And the other thing is that Fred just mentioned it is certainly we know on the annuity side, there has been a lot of new entrance in that part of the marketplace and we don’t see that subsiding that’s also good for us in our position of being a potential seller.

Humphrey Lee - UBS Securities

Alright. Got it. Thank you.

Operator

And your next question comes from the line of Ryan Krueger.

Ryan Krueger - Dowling & Partners Securities

Hey I will ask I guess another one on OCB. I don’t think you have said how much statutory capital is backing the remaining liabilities unless I missed it, can you disclose that?

Ed Bonach

Here is a couple of ways to think about it. One, you have the actual -- here’s a way to think about it, there is a couple legal entities involved, right. So and the two dominant ones now in particular with the deal we have done would be Conseco Life Insurance Company, which is an Indiana domiciled company. That is the legal entity behind the majority of liabilities in OCB. I would suggest you something in the neighborhood 3.5 billion of the 5 billion is housed in some form in Conseco Life Insurance Company. And their total adjusted capital at Conseco Life Insurance Company travels right around $160 million right now.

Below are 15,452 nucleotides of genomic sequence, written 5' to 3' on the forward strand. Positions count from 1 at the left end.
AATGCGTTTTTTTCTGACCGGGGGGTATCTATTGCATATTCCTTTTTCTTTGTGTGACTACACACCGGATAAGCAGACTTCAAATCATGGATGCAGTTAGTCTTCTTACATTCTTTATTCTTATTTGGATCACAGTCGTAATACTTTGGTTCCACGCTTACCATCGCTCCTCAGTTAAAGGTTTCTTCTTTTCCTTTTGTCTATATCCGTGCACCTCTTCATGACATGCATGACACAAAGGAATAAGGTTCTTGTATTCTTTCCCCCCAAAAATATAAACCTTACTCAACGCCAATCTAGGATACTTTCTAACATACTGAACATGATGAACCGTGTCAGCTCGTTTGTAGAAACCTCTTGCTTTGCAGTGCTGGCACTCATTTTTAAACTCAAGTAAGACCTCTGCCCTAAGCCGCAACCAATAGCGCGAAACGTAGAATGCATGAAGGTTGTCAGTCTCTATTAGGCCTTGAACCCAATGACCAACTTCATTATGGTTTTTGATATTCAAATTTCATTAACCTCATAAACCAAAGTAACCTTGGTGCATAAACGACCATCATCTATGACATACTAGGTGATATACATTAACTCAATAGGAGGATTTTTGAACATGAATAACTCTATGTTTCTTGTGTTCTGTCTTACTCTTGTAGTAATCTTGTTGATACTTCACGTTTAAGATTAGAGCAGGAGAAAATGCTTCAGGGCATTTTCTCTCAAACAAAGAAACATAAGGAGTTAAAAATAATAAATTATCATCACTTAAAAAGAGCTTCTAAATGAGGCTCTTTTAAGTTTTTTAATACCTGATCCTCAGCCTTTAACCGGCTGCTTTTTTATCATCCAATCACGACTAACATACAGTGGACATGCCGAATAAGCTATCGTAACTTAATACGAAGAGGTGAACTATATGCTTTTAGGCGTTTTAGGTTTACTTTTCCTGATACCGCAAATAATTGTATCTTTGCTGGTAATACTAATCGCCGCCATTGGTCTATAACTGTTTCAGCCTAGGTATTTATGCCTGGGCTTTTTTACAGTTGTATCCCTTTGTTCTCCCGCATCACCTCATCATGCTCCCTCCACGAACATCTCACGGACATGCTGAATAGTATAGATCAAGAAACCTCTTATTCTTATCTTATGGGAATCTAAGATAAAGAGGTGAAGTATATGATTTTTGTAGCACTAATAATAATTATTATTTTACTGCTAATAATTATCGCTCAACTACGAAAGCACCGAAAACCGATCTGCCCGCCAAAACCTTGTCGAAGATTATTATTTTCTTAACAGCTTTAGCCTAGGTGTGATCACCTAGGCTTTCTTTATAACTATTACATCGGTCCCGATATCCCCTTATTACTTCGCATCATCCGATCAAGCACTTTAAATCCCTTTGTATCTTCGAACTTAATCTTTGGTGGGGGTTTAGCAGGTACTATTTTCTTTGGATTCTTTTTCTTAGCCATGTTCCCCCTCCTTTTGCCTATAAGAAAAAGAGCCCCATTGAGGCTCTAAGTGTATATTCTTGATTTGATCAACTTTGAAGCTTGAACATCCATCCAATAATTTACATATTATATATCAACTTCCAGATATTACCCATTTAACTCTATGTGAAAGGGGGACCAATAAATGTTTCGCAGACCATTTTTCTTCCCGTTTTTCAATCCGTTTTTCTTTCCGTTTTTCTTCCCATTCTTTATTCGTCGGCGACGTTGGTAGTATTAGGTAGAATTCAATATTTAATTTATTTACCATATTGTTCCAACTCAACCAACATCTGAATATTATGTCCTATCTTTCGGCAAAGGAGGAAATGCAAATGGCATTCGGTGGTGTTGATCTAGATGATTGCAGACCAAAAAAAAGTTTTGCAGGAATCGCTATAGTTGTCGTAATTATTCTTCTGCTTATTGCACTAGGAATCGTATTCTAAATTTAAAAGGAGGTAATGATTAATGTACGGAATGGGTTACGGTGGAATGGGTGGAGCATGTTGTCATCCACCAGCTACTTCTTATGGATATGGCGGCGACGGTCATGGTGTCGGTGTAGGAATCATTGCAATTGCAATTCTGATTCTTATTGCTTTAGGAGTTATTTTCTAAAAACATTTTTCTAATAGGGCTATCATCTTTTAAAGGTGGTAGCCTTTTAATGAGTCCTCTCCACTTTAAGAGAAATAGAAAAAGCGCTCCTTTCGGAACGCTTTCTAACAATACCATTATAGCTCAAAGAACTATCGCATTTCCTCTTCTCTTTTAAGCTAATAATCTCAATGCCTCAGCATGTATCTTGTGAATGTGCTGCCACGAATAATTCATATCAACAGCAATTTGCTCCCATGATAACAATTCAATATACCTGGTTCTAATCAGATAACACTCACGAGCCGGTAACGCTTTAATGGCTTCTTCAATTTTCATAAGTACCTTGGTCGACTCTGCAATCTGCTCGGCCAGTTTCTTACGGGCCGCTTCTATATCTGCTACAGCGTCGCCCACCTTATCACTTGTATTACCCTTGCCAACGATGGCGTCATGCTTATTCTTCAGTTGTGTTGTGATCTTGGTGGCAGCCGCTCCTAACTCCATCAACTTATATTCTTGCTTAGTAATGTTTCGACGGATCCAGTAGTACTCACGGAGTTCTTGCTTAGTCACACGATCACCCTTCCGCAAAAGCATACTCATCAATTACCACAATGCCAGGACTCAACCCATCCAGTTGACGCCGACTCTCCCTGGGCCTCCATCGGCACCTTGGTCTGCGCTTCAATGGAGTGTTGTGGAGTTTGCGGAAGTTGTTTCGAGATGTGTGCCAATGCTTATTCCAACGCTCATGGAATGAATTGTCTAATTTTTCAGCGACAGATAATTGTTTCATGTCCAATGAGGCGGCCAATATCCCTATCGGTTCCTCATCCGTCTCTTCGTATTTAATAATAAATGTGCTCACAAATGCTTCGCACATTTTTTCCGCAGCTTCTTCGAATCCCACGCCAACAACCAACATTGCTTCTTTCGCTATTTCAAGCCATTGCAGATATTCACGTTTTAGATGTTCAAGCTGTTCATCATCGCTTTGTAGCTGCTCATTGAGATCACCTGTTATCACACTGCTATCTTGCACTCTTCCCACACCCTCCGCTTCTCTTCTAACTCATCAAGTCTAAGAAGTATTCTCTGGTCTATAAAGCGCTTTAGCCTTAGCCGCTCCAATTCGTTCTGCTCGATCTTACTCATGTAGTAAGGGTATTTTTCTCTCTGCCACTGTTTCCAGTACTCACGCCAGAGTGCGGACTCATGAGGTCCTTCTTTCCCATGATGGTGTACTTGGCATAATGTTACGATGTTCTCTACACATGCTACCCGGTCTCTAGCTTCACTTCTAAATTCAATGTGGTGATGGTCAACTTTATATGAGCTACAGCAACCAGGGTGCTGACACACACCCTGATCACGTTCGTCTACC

Now, the remaining money let’s take long-term care out of it since we just did a transaction, the remaining tends to be annuity business and it is housed in Washington National Insurance Company predominantly that’s a little bit more difficult for me to sort of bust that down and assess the amount of capital backing that business. I’m not sure I would know even where to guess other than I would suspect it not to be a tremendous amount of business maybe let’s $25 million or so of capital, I’m going to completely speculate. So that’s maybe one way to think about it, Ryan.